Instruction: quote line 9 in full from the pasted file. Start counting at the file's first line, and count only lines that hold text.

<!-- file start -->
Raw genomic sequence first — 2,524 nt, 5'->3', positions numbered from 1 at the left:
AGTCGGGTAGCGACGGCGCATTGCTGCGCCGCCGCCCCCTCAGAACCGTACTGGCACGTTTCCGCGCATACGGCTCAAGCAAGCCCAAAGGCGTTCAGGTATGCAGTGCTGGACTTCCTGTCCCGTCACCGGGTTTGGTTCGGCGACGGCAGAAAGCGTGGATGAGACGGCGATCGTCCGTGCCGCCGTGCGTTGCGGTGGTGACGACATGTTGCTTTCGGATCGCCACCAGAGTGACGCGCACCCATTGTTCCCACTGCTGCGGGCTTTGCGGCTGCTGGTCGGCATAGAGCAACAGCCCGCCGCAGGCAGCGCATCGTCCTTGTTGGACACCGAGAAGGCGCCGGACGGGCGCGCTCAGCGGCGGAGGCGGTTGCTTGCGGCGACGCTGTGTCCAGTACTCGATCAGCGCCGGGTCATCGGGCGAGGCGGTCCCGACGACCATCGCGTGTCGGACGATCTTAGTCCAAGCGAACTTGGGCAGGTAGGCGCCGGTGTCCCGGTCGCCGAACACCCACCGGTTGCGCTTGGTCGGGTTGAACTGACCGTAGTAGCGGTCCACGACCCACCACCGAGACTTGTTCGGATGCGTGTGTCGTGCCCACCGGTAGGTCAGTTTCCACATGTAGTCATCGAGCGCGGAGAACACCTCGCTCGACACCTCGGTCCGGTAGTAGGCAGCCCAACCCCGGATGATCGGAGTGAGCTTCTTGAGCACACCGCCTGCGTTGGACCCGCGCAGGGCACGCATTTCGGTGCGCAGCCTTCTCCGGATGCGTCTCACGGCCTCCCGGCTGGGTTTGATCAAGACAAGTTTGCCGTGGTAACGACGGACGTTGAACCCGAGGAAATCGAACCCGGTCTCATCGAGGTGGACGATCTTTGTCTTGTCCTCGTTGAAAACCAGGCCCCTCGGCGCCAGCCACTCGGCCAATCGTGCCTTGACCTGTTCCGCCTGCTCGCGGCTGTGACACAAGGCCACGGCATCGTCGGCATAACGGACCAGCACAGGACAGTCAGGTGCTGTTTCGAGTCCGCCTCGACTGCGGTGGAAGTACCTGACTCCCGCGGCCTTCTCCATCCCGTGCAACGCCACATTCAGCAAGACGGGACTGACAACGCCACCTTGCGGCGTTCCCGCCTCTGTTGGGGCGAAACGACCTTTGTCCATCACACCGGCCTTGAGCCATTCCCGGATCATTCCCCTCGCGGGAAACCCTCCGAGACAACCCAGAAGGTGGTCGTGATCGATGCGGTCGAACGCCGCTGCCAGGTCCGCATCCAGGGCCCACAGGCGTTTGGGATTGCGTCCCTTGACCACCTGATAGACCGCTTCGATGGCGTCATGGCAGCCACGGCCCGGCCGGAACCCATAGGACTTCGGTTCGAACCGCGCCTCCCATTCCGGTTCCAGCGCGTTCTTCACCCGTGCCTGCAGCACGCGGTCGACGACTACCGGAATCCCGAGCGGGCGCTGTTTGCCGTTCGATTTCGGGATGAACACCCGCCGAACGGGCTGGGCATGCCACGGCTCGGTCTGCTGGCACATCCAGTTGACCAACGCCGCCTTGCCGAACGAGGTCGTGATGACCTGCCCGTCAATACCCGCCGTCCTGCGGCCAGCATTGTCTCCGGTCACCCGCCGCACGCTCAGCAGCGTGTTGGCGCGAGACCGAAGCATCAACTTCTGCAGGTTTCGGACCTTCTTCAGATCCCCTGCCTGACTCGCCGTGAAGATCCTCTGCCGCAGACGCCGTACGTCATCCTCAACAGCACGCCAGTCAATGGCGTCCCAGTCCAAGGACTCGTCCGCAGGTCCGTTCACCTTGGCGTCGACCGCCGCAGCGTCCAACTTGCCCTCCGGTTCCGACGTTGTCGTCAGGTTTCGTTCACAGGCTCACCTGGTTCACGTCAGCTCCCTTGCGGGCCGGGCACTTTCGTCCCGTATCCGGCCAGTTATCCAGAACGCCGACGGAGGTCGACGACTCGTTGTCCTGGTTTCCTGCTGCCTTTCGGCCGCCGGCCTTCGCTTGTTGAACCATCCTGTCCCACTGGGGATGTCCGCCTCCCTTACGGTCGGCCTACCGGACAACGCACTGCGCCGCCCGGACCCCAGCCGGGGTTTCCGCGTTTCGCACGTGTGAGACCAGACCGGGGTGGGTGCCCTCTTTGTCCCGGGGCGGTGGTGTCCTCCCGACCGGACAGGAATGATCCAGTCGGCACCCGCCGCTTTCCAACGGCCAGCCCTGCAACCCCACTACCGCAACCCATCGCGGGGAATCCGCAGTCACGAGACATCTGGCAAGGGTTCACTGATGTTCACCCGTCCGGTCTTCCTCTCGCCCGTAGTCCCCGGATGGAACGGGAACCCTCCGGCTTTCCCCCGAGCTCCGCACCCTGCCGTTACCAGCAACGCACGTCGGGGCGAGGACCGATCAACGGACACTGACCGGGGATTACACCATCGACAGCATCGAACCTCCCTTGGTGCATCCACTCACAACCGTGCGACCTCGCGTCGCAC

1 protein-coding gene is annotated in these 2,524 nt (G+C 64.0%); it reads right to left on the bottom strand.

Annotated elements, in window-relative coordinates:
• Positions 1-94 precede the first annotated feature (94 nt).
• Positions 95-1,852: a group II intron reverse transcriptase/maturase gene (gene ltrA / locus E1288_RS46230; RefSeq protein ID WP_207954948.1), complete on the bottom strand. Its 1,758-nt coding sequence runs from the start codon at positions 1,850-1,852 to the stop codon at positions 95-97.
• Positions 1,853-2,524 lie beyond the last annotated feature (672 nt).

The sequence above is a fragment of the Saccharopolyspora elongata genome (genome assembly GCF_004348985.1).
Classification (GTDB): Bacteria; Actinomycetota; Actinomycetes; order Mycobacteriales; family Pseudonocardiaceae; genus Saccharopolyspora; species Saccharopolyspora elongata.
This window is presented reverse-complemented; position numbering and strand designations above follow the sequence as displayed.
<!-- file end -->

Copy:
Classification (GTDB): Bacteria; Actinomycetota; Actinomycetes; order Mycobacteriales; family Pseudonocardiaceae; genus Saccharopolyspora; species Saccharopolyspora elongata.